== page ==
I'm still not completely sold on the O'Neal Deal for the Toronto Raptors. I edged closer to happiness when I found out the Pacers had coughed up the 41st overall pick in completing the deal. But the thing about happiness ... it can be fleeting.
As the second round started, I was depressed that one of my second-round jewels had been snapped up in the first round of the NBA draft. I was hoping DJ White would be around to serve as the replacement for Kris Humphries as an energetic rebounder with a chip on his shoulder. No such luck. Still, Richard Hendrix remained on the board as the names of who-he started disappearing off the available list. It got closer and closer to the Indiana-turned-Raptor pick. And there was still a name there. Could it be that the Raptors would luck out and get Chris Douglas-Roberts?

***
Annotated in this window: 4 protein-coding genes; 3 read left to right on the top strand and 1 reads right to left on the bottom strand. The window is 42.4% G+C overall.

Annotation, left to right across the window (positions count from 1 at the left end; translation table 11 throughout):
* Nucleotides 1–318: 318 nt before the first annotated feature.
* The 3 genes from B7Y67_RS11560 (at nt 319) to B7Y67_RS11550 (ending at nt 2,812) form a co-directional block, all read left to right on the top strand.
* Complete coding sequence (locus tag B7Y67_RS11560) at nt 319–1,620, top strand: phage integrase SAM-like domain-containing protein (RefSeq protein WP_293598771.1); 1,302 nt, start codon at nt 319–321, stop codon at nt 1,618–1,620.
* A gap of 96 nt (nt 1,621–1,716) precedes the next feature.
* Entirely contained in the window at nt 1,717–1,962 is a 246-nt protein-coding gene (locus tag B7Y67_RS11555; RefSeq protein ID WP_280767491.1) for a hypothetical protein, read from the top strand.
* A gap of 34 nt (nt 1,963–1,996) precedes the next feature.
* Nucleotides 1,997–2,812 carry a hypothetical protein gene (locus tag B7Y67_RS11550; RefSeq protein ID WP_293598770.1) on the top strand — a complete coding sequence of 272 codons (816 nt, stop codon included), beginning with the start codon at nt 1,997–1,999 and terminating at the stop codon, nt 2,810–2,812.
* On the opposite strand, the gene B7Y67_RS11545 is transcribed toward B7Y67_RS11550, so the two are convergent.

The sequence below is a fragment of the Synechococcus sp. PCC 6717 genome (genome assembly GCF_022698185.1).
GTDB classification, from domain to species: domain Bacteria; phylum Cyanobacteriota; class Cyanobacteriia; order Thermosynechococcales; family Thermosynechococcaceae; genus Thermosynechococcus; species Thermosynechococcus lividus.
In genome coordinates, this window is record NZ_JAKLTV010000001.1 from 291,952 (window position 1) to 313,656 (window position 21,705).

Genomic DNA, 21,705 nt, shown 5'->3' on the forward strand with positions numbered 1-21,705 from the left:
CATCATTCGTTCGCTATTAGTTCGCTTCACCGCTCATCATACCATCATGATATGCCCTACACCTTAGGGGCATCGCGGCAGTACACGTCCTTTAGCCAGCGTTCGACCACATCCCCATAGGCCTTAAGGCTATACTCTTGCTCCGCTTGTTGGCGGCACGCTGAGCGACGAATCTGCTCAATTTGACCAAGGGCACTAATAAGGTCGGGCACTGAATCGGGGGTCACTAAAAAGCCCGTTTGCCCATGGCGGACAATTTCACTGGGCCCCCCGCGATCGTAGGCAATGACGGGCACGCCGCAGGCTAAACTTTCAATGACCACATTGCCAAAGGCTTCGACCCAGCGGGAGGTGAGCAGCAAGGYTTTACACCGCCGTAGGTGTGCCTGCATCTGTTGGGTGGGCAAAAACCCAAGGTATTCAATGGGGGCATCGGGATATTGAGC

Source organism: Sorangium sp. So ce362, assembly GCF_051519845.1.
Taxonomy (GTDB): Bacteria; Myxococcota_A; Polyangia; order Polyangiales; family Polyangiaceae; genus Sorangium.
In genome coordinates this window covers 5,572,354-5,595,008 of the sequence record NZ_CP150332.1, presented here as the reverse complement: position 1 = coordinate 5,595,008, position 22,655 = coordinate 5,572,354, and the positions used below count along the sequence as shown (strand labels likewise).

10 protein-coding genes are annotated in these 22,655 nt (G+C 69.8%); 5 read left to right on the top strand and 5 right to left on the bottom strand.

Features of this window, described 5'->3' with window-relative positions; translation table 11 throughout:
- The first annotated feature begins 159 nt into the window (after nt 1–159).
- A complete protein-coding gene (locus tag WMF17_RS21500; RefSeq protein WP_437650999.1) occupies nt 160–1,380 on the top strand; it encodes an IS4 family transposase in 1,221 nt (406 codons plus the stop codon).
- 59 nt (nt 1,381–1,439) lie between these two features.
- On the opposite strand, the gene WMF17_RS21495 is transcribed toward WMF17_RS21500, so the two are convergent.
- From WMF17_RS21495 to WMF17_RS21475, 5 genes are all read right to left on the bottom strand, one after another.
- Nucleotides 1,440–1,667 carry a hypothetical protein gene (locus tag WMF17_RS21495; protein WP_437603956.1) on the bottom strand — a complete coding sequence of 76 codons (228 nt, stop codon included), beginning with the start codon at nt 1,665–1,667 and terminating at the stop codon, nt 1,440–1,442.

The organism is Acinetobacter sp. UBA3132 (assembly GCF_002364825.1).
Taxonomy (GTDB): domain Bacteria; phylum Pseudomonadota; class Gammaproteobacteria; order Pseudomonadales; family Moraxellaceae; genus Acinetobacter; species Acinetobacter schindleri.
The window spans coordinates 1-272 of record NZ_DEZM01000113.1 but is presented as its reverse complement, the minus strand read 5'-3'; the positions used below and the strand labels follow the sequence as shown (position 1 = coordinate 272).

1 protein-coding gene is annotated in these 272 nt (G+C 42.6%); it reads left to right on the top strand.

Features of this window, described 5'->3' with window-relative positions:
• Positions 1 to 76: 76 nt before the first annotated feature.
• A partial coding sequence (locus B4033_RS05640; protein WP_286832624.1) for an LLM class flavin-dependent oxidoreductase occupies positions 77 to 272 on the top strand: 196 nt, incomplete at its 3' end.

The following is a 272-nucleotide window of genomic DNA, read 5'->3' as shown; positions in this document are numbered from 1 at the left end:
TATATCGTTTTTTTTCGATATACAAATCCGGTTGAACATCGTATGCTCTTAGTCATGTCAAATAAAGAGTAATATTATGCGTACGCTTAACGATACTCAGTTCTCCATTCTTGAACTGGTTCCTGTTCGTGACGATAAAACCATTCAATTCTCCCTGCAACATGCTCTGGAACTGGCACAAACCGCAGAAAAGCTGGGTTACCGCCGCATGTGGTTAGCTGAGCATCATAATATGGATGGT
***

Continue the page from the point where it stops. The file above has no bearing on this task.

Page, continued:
Names jumped onto the screen and time after time, it wasn't CDR's name. Golden State took Sonny Weems with the penultimate pick before the 41st, and suddenly, the Raptors were guaranteed to have either CDR or Hendrix, or both, available. But NOW I wanted Douglas-Roberts. THIS is why buffoons like me watch the wee hours of the draft. For buried treasure. Then Adam Silver, the NBA Second Round master of ceremonies, stepped to the podium and announced, "With the 40th pick in the draft, the New Jersey Nets select Chris Douglas-Roberts."
Then the broadcast cut to commercial. A LOOOONNNG commercial block. By the time the broadcast came back, the Toronto pick had been made. Nathan Jawai, the stocky Aussie Shaq-wannabe. A futures pick, rather than Hendrix. I'm sure we'll hear why in two weeks when the charade of 'Possible Trade,' comes to an end. I will be interested in the explanation. But I'm pretty sure it involves not much room under the cap and needing to stash a pick overseas, rather than having him show up in the fall at training camp. I've seen video of Jawai. He's not without talent, and he's a big man. BIIIG.
As for the ephemeral chance the Raptors had at adding a guy who they MIGHT have taken 17th, in the immortal words of Don Adams, "Sorry chief, missed it by THAT much!"